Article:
It's also a real challenge. Most games allow you to ignore this or that and still coast by. But if you plan on beating The Witcher 2 on anything above "easy", you have to make use of all the resources available. You have to make potions, upgrade your equipment, and keep a healthy stock of ranged weaponry. And even though you're stuck with playing one guy – Geralt – the skill customizations allow for a satisfying variety of play styles.

It's also one of the prettiest role-playing games ever made. Yes, it looks much better than Skyrim. It's got its share of minor flaws and controversial design decisions, but it's still an immensely engaging, rewarding and fun game. And while Skyrim is a refinement of the four games before it, The Witcher 2 takes more risks and ultimately feels more original, so it ever-so-slightly takes the edge as my game of the year. Oh, and did I mention it has boobs?

I'll save the world later.



























Best album: Assimilate Regenerate by Paul Wardingham

2011 was a great year for metal, and I've definitely been captivated by the new releases from Scar Symmetry and Opeth, among many others. But my pick for best album is a bit unorthodox – it's instrumental. Paul Wardingham is a guitarist from Australia, who primarily works behind the scenes as a producer. But his guitar ability is positively jaw-dropping, and he has the ability to write music that's complex and technically demanding while still being emotive, nuanced, and memorable. His style is also very unique – he employs a kind of "outside sound" using unorthodox scales and chord progressions that, fused with some touches of electronica, gives the whole album a distinctly futuristic sound. He's already back in the studio recording his next one, and I can't wait.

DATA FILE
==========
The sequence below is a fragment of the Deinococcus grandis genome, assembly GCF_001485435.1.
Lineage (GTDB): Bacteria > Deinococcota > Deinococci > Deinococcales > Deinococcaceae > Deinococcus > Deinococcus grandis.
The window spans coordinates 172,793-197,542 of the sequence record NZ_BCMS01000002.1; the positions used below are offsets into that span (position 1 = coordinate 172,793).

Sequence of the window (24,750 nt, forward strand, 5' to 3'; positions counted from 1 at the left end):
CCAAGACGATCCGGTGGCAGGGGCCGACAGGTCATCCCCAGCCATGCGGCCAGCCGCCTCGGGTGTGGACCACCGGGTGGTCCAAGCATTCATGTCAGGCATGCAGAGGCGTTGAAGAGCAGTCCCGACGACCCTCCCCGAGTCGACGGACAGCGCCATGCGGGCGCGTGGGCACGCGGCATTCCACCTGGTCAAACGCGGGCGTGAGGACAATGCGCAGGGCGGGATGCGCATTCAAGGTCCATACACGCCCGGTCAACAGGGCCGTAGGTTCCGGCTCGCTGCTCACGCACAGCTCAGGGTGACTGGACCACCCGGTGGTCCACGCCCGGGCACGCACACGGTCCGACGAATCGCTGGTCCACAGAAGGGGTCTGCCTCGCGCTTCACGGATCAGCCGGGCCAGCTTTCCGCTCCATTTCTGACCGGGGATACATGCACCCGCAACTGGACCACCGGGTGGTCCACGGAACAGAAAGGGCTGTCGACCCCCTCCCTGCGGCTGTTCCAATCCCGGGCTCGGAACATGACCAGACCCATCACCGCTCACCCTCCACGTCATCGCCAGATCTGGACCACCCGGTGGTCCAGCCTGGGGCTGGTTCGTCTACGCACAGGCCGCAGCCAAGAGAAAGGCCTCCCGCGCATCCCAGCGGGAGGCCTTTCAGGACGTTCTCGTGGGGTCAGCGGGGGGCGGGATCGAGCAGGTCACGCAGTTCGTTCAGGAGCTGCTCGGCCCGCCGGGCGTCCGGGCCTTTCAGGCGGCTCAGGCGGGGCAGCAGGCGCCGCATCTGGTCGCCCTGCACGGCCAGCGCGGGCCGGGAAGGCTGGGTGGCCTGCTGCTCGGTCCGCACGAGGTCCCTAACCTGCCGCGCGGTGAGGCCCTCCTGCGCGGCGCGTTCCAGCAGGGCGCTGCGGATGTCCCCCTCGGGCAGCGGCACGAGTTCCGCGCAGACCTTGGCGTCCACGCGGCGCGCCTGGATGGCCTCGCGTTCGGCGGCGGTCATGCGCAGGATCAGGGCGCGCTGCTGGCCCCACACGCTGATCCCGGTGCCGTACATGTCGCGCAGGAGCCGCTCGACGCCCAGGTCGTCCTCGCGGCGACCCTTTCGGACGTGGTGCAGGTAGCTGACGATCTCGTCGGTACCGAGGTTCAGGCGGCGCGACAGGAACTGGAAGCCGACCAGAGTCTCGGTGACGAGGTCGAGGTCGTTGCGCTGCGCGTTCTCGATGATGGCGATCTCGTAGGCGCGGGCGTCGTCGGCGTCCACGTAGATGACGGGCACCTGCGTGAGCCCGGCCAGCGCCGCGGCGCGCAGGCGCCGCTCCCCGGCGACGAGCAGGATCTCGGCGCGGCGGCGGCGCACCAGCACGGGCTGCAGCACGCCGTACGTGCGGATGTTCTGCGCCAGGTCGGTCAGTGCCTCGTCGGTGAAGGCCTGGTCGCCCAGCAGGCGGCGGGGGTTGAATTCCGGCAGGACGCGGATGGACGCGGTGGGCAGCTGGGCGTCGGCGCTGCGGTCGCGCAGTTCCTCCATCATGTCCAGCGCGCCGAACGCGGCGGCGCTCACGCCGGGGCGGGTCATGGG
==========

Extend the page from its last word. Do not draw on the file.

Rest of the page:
Best concert: Opeth @ Granada Theater, Dallas TX

I didn't love that Opeth forsook their metal roots on the new album, even though the songs are fantastic. And I was skeptical that I'd enjoy this show as much as I had enjoyed them when they came to Tulsa a few years back. But the show was absolutely awesome. They sounded phenomenal, and played a great set list – even going to an acoustic interlude for several songs. It doesn't hurt that I was there with my Favorite Person Ever, but it was definitely a memorable show.




Best new memory: Vegas

I'd never been to Vegas before, but man was it awesome. I don't even know how much of it was Vegas per se, but just the fact that I was there with five awesome friends. It was a long few days filled with lazy mornings, unholy amounts of amazing food, volleyball at the pool, and getting hosed and/or goofing off. I can't wait to go again.
















Best cat: Alexi (of course), for the second year in a row!
Must... keep... eyes... open....